5. The old-fashioned way (that most editors like) Chapters can be sent to you by snail-mail, as hard-copy print-outs to be read, ”marked-up” and sent back with your comments scribbled right on the actual pages. Organic!

On the web, the works and your comments are both  password-protected; they can’t be seen by search engines or anyone else except you and me.

I’m seeking two or three readers who might be:
(1) fellow-writers, but don’t know me personally, and
(2) non-writers, people who like to read.
(3) people with backgrounds in EMS, ER, and Fire Service especially helpful.

The book is Victory Is My Name, A Memoir. If you are interested in reading and being a contributor to my creative nonfiction book, please go to this page, request a password, and introuduce yourself. I look forward to meeting you.  http://w2w.victoriachames.com/workslogin.html


#12 Trust The Inner Voice

01/03/2017

I have learned to trust my intuition and the lines that come to me in the middle of the night, I get up and write them down. So many times, this is a stream from an unseen source, but it very often, very surprisingly, tells me truths I don’t even know yet. The book I’m writing was intended as a memoir but has become more like an epistle of faith. Looking

The book I’m writing was intended as a memoir but has become more like an epistle of faith. Looking across my history and the history of my family from the  outside-in, I can see patterns and meanings I didn’t see when I was looking from the inside-out. It is being written like a letter not from my persona’s usual view, but more as if spoken from some inner voice, seen by inner eyes, uncontrived and unplanned. Whatever comes to me from this source, I write it down. If it has value, if it that rings true and real, it will stay. If it should turn out to be unimportant, it will discard itself along the way–these things take care of themselves. All of my poetry came this way – as  gifts of grace, never as the product of conscious endeavor, craft, or intention. I trust the soundless voice that speaks much more than I trust my own limited and conflicted intellect.

When I was in my twenties, an artist and a fledgling poet, I said to God “Make me your instrument.” Maybe God will finally do that, or maybe that’s the One who placed the desire there to begin  with. Either way, the prayer has not really changed much, for I have learned and relearned that by myself I can do little of real importance or significance. But when I’m driven to the page by that unnamed voice, something clear and clean and beautiful emerges into the light of ordinary day. In that moment, the ordinariness, the stories, the simple truths of life become what they have always been, but unseen: they become sacred. My response to this can only be awe, wonder, and gratefulness.


#11 It CAN Happen Here

12/25/2016

The American so-called “democratic” so-called “election” has shocked and stunned the world. I too have found this bizarre turn of history beyond my ability to bear. That this could happen in what has been a democracy shakes me profoundly. We have leapt into the abyss of mindless, godless violence, irrational hate and war, unaware that this could ever happen here. It IS happening. We are at the trembling brink of it. An irrational, power-mad dictator is already taking actions, (illegal ones because he is not yet sworn in) to start a third world war, apparently for the fun of it, and to show us all that he can. He is eagerly planning greater nuclear proliferation, and inciting countries worldwide to do the same. He is not a rational person, and his psychotic arrogance is more than dangerous, it is deadly.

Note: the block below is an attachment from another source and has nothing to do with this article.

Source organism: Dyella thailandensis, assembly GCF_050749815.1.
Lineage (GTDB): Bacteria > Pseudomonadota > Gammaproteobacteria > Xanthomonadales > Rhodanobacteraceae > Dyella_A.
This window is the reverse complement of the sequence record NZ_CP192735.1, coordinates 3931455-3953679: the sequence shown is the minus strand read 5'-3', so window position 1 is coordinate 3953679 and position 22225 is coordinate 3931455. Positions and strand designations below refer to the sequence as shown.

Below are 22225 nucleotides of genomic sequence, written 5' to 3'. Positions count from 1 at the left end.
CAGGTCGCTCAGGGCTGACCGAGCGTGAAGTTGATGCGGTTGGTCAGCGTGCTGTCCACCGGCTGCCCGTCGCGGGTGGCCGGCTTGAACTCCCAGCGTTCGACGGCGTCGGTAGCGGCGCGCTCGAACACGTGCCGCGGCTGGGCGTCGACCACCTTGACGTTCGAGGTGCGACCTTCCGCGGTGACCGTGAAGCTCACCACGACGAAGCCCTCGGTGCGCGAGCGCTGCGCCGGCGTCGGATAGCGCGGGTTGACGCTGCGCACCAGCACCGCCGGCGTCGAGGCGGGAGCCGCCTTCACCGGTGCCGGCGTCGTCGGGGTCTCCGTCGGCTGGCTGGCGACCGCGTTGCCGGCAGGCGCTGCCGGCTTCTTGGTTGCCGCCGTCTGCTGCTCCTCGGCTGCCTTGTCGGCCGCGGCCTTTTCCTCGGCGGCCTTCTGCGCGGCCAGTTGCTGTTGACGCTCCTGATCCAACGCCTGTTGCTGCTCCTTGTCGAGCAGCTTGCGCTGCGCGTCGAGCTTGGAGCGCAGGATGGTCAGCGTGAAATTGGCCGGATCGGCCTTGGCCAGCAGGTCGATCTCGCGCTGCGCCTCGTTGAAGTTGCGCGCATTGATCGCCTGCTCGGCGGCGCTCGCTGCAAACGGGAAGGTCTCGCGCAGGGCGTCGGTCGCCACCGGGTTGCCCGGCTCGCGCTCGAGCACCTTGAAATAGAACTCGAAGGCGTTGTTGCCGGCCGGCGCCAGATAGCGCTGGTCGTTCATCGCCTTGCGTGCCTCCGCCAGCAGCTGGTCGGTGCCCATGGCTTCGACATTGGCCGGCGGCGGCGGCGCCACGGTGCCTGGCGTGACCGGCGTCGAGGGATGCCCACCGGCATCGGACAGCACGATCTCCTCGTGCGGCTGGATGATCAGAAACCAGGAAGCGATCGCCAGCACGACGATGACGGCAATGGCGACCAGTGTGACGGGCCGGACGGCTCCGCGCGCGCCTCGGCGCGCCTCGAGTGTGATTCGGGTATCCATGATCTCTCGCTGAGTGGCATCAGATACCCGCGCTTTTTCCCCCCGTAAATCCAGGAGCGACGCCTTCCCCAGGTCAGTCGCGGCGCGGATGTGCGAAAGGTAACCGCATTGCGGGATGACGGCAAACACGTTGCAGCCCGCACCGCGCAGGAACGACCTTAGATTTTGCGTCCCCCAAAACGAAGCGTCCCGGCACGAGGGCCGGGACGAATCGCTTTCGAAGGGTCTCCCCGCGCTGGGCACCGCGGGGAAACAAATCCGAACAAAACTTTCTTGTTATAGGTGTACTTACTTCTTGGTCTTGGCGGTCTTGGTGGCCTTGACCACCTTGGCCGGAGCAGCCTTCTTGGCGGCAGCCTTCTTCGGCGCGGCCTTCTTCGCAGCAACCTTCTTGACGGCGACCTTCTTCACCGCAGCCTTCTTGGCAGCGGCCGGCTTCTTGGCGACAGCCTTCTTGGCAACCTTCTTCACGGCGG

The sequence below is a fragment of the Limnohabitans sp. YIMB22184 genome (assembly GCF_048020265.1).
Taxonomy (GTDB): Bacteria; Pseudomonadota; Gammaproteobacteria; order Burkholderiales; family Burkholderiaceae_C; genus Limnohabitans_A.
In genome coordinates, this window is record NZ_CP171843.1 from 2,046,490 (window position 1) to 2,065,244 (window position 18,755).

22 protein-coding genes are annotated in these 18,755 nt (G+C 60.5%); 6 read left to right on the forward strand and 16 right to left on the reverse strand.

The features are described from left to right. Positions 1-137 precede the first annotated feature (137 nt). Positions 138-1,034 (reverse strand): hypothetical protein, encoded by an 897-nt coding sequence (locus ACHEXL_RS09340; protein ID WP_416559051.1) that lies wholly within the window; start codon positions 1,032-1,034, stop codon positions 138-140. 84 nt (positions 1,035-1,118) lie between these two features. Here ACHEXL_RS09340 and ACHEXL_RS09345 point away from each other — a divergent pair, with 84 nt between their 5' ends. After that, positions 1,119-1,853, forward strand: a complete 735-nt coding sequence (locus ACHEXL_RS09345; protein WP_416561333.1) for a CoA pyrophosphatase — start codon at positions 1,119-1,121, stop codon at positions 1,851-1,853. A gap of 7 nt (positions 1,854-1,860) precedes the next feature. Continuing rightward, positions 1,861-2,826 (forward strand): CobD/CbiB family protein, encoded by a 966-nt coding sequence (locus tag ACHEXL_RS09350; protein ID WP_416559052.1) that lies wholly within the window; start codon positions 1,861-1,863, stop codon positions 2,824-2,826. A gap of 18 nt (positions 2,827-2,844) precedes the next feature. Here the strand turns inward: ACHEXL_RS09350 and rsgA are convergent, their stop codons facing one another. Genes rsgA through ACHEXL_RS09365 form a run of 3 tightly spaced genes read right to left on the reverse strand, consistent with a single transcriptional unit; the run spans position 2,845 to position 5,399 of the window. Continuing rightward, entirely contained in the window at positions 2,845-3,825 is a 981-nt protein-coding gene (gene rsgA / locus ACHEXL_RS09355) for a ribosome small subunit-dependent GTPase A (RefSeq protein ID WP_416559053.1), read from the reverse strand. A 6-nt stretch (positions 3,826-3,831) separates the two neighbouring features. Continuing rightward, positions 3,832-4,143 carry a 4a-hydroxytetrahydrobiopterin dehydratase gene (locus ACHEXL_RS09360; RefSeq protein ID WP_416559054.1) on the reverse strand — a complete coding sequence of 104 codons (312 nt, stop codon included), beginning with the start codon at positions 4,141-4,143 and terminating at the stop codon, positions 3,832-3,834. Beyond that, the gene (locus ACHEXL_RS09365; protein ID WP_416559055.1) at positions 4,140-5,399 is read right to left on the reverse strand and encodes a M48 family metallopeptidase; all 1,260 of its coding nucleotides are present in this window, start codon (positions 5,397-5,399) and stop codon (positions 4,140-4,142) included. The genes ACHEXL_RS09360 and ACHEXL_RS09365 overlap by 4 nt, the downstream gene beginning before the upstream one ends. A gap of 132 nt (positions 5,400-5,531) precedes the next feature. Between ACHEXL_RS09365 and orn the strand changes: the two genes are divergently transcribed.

From Psychology Today, via the internet:
“What is the definition of a sociopathic personality? Antisocial personality disorder is characterized by a lack of regard for the moral or legal standards in the local culture. There is a marked inability to get along with others or abide by societal rules. Individuals with this disorder are sometimes called psychopaths or sociopaths.”
https://www.psychologytoday.com/articles/201305/how-spot-sociopath

Once again, “our government” has placed the LOSER of a so-called democratic election –WHO LOST BY THE LARGEST MARGIN IN HISTORY and yet was given to the LOSER of an election, into the seat of power, against the will of the people and to the shock and horror of the rest of the world.

There have been dictators before, but not here. There have been other hideous murdering madmen, many in fact – Adolf HItler, Joseph Stalin, Mao Tse-tung, Idi Amin, Benito Mussolini, Saddam Hussein, Osama bin Laden, all the ISIS wave of mindless hatred. All of these men were/are sociopaths. But not here. What they did, and what they stood for, has always been, up to now, what the U.S. has stood against, as the polar opposite of what we believe in. Now we have joined those tragedies too. We have “chosen,” even  thought it was against the will of the majority of the people, to give absolute power to a sociopath who has no allegiance toany established rules, and no regard for human life. There is evidence that the Russian leadership influenced this election as well, but even so, Trump lost the election, but was given the post of President, Commander in Chief, of our military forces, maker and destroyer of laws.

The purpose of this, I know, is Life’s way of waking us up, and it will be a terribly painful waking. There was so much to be done, and we didn’t do it. Now an utterly dehumanizing dictator will take over one of the most powerful nations of the world and PLAY with it like a video game, with no intention to serve anyone but himself, and no desire but to glorify himself, and to destroy all the other “players” and to “win.” If this sounds extreme, please Wake Up. Start by reading the truth of the matter, and realize that this person is not going to change or suddenly go sane. Now, Unless the Grace of God somehow miraculously intervenes, we are powerless to stop him.